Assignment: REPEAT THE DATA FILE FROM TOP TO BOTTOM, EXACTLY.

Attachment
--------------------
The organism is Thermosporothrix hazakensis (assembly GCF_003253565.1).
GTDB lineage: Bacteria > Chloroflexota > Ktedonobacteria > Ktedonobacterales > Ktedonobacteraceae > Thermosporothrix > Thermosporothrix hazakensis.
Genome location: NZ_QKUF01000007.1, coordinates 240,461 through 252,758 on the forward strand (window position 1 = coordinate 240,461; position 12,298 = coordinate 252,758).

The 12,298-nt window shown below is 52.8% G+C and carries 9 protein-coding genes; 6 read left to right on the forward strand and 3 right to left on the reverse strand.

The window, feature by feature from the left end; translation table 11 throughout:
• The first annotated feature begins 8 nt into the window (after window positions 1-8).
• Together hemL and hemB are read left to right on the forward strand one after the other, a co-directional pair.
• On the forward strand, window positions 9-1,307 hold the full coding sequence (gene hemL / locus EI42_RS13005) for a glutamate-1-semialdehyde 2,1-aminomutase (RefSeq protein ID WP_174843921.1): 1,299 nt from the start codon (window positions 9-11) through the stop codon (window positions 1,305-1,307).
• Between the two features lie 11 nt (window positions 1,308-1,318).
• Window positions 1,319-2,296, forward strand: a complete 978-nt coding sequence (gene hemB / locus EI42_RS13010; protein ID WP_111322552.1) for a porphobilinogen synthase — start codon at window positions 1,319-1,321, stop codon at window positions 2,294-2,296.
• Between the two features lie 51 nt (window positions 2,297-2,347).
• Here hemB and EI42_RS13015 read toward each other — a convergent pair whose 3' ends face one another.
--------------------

The organism is Thermosporothrix hazakensis (assembly GCF_003253565.1).
GTDB lineage: Bacteria > Chloroflexota > Ktedonobacteria > Ktedonobacterales > Ktedonobacteraceae > Thermosporothrix > Thermosporothrix hazakensis.
Genome location: NZ_QKUF01000007.1, coordinates 240,461 through 252,758 on the forward strand (window position 1 = coordinate 240,461; position 12,298 = coordinate 252,758).

The 12,298-nt window shown below is 52.8% G+C and carries 9 protein-coding genes; 6 read left to right on the forward strand and 3 right to left on the reverse strand.

The window, feature by feature from the left end; translation table 11 throughout:
• The first annotated feature begins 8 nt into the window (after window positions 1-8).
• Together hemL and hemB are read left to right on the forward strand one after the other, a co-directional pair.
• On the forward strand, window positions 9-1,307 hold the full coding sequence (gene hemL / locus EI42_RS13005) for a glutamate-1-semialdehyde 2,1-aminomutase (RefSeq protein ID WP_174843921.1): 1,299 nt from the start codon (window positions 9-11) through the stop codon (window positions 1,305-1,307).
• Between the two features lie 11 nt (window positions 1,308-1,318).
• Window positions 1,319-2,296, forward strand: a complete 978-nt coding sequence (gene hemB / locus EI42_RS13010; protein ID WP_111322552.1) for a porphobilinogen synthase — start codon at window positions 1,319-1,321, stop codon at window positions 2,294-2,296.
• Between the two features lie 51 nt (window positions 2,297-2,347).
• Here hemB and EI42_RS13015 read toward each other — a convergent pair whose 3' ends face one another.